Future of Fish
June 2013 – Current
Role: Design Strategist, Facilitator
Future of Fish (FoF) accelerates the widespread adoption of business solutions that end overfishing by supporting collective impact of entrepreneurs and strategic partners. Their collaborations re-frame existing system wisdom, find new market opportunities, and unleash people’s belief in their own power to drive change.
I worked with FoF over a years time on several key initiatives. My initial FoF project was the design and facilitation of a 2-day workshop in New Orleans, June of 2013. We were examining the question “How can we drive more successful and efficient oyster restoration in the Gulf of Mexico?” National Fish and Wildlife Foundation (NFWF) had commissioned Future of Fish to analyze the current state of oyster restoration in order to identify opportunities to reduce costs of getting more reefs and oysters in the water, increase efficiency of existing oyster farmers, spur entrepreneurship, and leverage other non-conventional approaches that have the potential to drive and sustain large-scale restoration. We assembled a group of 24+ cross-sector collaborators to wrestle with those questions and develop concrete business solutions by the end of the 2 days.
The second project was the design and facilitation of a second workshop in September 2013 at the SOCAP 13 conference with a sub-set of the New Orleans convening collaborators. In January 2014 we refined those ideas even further with a third convening in Washington D.C. That group is now an ‘oyster pod’ being provided support services from FoF to work on their business initiatives toward oyster restoration system change.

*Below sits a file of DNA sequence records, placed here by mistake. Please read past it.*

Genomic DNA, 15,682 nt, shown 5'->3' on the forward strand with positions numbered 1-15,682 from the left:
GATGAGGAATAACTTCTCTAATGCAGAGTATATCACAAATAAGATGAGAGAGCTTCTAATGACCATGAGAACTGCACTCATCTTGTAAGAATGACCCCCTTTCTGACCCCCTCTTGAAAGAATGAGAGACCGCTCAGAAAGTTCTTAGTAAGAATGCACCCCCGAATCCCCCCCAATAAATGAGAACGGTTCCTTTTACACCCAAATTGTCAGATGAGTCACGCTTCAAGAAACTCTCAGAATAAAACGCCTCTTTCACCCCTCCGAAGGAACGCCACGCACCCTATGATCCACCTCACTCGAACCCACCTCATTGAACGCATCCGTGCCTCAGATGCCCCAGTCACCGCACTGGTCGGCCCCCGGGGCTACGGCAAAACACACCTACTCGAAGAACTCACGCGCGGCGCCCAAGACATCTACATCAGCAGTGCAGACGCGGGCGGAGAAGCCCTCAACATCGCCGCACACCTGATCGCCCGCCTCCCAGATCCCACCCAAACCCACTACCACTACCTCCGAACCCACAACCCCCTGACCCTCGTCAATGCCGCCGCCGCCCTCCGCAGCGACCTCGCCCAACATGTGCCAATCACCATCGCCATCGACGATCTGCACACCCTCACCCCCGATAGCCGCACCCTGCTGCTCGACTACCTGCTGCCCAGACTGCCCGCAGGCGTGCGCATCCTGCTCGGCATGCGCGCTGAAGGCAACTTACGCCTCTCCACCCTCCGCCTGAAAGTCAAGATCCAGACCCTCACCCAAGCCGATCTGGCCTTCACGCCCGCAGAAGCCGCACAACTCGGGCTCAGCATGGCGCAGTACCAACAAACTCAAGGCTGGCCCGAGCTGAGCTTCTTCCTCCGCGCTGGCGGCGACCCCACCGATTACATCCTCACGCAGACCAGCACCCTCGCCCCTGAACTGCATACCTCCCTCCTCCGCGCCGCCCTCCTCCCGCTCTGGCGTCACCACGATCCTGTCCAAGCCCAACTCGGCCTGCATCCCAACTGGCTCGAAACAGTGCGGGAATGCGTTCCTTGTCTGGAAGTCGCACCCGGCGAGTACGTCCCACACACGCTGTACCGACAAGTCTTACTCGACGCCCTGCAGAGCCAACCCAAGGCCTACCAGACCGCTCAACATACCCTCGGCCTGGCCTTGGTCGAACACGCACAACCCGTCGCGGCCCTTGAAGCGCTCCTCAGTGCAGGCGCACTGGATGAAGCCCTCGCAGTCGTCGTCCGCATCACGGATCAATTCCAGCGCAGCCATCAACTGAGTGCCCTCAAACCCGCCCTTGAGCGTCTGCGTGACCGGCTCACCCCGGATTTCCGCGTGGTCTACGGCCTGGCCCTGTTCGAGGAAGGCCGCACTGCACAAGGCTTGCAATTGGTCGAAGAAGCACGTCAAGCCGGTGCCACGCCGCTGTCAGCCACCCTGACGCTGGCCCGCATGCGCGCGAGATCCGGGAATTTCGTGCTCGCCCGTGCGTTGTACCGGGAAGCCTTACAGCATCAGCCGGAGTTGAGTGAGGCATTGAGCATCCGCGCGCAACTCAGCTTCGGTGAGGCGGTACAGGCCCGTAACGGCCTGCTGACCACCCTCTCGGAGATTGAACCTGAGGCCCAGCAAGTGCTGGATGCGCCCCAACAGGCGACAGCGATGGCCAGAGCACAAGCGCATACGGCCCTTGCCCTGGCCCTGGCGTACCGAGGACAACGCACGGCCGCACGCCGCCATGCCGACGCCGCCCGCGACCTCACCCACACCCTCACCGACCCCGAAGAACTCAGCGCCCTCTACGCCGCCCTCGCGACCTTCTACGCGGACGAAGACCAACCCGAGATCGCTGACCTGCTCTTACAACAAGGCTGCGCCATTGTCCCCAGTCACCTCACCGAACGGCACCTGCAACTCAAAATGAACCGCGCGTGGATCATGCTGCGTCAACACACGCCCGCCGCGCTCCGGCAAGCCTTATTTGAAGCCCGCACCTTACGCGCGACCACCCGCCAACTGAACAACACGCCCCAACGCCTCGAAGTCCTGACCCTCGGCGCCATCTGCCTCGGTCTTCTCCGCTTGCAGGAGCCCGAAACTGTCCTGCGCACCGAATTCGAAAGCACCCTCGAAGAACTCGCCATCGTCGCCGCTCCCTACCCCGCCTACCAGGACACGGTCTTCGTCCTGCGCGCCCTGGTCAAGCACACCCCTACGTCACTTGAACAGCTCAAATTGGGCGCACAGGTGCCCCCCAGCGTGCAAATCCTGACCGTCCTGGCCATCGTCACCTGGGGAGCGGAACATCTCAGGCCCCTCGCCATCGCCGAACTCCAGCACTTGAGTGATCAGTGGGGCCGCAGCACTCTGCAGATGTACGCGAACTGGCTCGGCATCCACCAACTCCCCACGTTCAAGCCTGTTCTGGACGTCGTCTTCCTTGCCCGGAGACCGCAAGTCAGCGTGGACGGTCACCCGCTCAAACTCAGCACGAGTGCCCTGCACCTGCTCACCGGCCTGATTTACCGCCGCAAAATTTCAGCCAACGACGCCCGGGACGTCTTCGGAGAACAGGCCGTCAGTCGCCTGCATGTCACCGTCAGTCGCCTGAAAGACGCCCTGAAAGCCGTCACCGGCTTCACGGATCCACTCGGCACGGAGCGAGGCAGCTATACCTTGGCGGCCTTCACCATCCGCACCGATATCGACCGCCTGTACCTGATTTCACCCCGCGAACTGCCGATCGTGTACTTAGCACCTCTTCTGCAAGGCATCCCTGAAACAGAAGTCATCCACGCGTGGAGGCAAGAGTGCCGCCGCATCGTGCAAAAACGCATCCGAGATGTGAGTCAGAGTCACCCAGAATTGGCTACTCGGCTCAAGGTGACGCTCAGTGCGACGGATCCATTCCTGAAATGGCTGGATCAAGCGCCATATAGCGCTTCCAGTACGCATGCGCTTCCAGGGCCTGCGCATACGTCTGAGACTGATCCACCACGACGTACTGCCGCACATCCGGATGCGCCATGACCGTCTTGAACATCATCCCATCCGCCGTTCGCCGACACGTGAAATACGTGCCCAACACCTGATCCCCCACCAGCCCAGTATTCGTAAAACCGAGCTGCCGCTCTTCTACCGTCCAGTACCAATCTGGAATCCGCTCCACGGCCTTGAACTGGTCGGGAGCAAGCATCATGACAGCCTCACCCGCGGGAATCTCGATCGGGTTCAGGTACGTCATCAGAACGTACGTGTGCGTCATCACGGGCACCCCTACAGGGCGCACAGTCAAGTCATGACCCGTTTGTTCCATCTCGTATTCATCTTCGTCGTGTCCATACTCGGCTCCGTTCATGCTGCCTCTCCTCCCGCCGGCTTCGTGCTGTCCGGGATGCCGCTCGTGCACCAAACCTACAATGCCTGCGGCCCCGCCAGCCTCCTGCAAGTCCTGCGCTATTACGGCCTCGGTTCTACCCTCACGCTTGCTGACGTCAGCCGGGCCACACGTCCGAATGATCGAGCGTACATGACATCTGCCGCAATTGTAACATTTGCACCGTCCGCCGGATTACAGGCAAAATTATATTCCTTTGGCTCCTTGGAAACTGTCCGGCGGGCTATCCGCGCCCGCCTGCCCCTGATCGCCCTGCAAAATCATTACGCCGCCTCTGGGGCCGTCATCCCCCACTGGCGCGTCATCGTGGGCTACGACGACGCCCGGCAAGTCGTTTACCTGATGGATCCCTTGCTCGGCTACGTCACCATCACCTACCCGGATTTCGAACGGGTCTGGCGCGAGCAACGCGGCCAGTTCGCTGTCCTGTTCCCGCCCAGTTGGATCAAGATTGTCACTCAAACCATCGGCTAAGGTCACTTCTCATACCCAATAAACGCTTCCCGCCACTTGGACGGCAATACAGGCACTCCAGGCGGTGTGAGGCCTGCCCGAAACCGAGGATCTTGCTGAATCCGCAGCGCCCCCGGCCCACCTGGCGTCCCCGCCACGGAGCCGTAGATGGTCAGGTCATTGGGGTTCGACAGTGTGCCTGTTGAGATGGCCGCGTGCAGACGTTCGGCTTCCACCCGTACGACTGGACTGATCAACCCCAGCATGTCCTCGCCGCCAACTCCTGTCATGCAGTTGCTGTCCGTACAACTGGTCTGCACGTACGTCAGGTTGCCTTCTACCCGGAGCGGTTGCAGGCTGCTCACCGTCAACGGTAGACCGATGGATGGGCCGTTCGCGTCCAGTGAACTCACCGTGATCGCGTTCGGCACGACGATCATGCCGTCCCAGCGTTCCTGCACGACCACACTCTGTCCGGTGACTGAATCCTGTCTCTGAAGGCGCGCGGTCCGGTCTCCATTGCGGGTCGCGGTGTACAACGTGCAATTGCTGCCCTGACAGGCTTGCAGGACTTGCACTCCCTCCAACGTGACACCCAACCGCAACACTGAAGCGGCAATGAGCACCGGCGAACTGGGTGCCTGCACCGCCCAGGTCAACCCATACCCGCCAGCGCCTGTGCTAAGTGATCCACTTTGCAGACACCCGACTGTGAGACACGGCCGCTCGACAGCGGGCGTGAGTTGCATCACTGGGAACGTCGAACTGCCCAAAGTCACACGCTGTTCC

I co-designed and facilitated two additional workshops; one in Washington D.C. held at the National Fish & Wildlife foundation, and one in Seattle, hosted by Vulcan Ventures, both to further the development of the Oyster Pod work.
The next series of major initiatives were more digital infrastructure oriented. The first was a full redesign of the website, including content strategy, information architecture and the refining of service offerings. The new site launched April 2014. The second initiative was a complete information re-architecture of the internal document sharing system. And the third was design strategy for Flip Labs, a spin-out organization focused on Collective Impact across sectors.
We achieved our three key goals for the first workshop in New Orleans; to gain a shared perspective on current state, barriers and opportunities for oyster restoration, conduct opportunity interviews and identify viable business projects and committed champions that represent innovative solutions to real problems in the oyster space.
The group generated dozens of ideas in an up-front ideas marketplace exercise, which we clustered into 5 key themes. Participants then chose one of those themes to develop their business ideas over the next day and a half. Each group first ideated broadly; what would their product/service model look like in a world without constraints? Following that exercise, we had them converge and bring ideas back into the realm of the real and examine who their customers would be, how their proposed ideas fit with real needs of those customers, how might the idea scale, and who is willing to champion the idea?
Groups then added a business concept outline to their idea utilizing the business model canvas.
Each group presented their idea, and we created a master outline that we then further developed at the next convening, at SOCAP. The Future of Fish recruited a new cohort member from the convening, and NFWF has requested further development of the ideas that can be moved into funding and implementation.
The oyster pod continues their work together, and 3 other pods have been established – technology and transparency, storied fish and breakthrough aquaculture. Future of Fish continues to be a pioneer in Collective Impact work, and is extending the approach to new sectors through the creation of Flip Labs.
Design research planning